Vivienne Armentrout

Tue, Jan 24, 2012 : 6:55 p.m.

Actually, if you read the Transit Master Plan, they make &quot;transit-oriented development&quot; a major benefit of the plan. This is new development along transit corridors. Maps and everything. Subsidizing commuting from other established communities is one thing. Promoting new development outside of current population centers is another.

Sam Smith

Tue, Jan 24, 2012 : 6:41 p.m.

Of course the AATA officials see it differently! They need to justify more income and their jobs, avoid fixing the system (No night hours for evening/night shift workers; I saw two buses in less than a week that were disabled (one on Maple Rd, the other on Carpenter-Ellsworth), what to do for those people who miss a bus that's ahead of schedule, no shelters for people when the bus runs late, etc. Of course they see it differently!

Sam Smith

Tue, Jan 24, 2012 : 6:30 p.m.

Do the AATA officials live in Ann Arbor? Do they take the bus or do they drive? If they live outside Ann Arbor are they going to take the bus into Ann Arbor?

Sam Smith

Tue, Jan 24, 2012 : 6:19 p.m.

Where is the concrete evidence this will prevent sprawl? Higher taxes means that more people will leave because they can't afford to pay them. Ann Arbor is so different than when I was growing up. I know of more people who used to live in Ann Arbor who now live in Ypsilanti, Dexter, Chelsea, Brighton, Howell, Milan,etc. Kind of sounds like Detroit but only the rich will be able to stay. Every time people ask me where I live and I tell them Ann Arbor they ask me, &quot;How can you afford to live there? What about the city taxes?&quot; So much for diversity.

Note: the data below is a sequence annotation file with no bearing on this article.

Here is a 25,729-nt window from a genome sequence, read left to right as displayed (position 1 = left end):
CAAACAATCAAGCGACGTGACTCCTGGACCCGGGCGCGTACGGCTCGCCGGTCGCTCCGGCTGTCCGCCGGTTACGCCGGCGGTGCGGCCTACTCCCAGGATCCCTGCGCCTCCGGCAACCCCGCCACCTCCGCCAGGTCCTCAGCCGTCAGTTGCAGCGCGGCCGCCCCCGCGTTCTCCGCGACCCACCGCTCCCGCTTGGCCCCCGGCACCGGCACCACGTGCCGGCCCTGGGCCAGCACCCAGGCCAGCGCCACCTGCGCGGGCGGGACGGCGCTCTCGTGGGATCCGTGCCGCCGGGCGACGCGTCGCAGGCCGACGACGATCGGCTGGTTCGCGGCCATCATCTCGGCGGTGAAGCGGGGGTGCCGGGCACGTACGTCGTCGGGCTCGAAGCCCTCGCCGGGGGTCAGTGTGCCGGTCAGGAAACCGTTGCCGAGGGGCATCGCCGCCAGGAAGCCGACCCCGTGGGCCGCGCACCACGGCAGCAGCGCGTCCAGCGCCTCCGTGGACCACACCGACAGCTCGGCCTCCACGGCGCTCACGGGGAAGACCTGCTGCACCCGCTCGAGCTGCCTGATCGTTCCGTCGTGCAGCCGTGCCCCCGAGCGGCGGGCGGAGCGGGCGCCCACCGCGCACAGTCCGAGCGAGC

Ryan J. Stanton

Tue, Jan 24, 2012 : 5:53 p.m.

AATA officials see it differently: <a href=""></a>

Wolf's Bane

Tue, Jan 24, 2012 : 1:50 p.m.

I think what Rich Sheridan, CEO of Ann Arbor-based software firm Menlo Innovations is really saying is that with the type of wages and benefits Menlo pays, he requires Ann Arbor Taxpayers to pay for for his employees transportation costs. What's next, a taxpayer funded cafeteria?

Wolf's Bane

Tue, Jan 24, 2012 : 6:18 p.m.

Gosh, I wish you were right! Unfortunately, it is part of his business model. Go, check it out yourself if you don't believe me.


Tue, Jan 24, 2012 : 3:50 p.m.

The vast majority of his employees will be driving BMW's and Escalades not riding AATA buses!

char jenson

Tue, Jan 24, 2012 : 1:24 p.m.

Transportation is the best, expand that bus all over. Put more bus stops in. Do you know how many people can't get around, the kids who want to go to college by have no way of getting there.Research the golden gate trasit in san francicso, ann arbor could become the next and strive


Wed, Jan 25, 2012 : 8:04 a.m.